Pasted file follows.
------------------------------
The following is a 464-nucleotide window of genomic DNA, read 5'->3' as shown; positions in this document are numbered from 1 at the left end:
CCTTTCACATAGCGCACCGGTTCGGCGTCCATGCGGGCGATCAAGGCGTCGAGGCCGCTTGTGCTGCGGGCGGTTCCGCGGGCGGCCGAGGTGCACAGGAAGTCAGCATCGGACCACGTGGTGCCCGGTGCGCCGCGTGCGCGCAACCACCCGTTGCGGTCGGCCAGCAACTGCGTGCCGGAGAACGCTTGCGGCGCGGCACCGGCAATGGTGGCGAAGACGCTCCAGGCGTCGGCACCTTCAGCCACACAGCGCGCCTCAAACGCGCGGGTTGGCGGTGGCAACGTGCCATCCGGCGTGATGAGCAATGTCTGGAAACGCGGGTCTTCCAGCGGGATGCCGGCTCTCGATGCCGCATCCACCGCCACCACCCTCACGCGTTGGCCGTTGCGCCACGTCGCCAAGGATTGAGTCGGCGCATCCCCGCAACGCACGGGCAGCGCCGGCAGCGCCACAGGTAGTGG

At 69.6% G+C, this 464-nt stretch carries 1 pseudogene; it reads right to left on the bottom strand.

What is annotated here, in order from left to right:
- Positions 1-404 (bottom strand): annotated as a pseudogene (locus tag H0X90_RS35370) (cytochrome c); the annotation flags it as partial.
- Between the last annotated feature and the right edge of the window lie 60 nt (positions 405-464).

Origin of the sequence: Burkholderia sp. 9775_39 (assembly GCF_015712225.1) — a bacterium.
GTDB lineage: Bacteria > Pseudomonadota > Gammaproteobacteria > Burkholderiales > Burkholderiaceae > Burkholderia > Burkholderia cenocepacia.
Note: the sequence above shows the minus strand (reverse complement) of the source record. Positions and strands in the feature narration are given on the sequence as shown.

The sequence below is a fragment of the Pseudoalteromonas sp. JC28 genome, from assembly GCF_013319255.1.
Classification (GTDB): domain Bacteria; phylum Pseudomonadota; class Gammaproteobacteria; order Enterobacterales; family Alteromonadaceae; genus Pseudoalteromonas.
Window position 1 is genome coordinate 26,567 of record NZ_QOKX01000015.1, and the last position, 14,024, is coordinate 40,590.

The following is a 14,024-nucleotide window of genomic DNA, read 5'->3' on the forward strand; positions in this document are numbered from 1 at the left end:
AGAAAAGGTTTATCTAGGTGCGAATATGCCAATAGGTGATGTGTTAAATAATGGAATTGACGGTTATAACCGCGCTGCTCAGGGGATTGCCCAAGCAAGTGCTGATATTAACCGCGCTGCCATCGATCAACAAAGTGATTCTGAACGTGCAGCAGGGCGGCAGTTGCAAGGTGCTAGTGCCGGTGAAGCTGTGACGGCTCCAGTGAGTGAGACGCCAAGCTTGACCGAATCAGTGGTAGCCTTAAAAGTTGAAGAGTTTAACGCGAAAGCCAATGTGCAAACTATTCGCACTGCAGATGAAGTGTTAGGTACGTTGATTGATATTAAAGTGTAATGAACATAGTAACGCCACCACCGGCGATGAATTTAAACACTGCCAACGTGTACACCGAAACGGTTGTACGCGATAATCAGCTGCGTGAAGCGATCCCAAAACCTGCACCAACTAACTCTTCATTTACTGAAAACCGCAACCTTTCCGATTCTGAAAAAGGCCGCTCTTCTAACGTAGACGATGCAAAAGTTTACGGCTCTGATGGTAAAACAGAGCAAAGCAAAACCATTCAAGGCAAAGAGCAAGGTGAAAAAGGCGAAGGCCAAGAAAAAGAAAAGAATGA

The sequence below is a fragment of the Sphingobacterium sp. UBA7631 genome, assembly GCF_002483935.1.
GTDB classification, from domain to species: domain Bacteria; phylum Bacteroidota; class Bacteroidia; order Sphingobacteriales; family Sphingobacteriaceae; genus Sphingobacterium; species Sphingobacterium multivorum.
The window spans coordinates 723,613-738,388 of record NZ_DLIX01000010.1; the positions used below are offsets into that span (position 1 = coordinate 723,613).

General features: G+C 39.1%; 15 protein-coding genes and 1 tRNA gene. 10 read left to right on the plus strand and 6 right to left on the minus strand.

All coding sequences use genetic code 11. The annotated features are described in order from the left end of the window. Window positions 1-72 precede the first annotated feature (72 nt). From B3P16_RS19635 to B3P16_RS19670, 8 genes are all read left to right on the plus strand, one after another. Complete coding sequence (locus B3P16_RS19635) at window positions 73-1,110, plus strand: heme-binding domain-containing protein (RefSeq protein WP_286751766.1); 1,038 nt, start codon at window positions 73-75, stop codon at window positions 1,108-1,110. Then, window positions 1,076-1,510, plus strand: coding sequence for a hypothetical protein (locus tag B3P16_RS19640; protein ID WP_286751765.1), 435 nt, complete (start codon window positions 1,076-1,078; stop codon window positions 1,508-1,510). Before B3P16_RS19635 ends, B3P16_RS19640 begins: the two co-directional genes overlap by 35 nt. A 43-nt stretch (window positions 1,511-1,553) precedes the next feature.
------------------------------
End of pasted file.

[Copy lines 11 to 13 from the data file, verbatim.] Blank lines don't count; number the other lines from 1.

Classification (GTDB): domain Bacteria; phylum Pseudomonadota; class Gammaproteobacteria; order Enterobacterales; family Alteromonadaceae; genus Pseudoalteromonas.
Window position 1 is genome coordinate 26,567 of record NZ_QOKX01000015.1, and the last position, 14,024, is coordinate 40,590.

The following is a 14,024-nucleotide window of genomic DNA, read 5'->3' on the forward strand; positions in this document are numbered from 1 at the left end: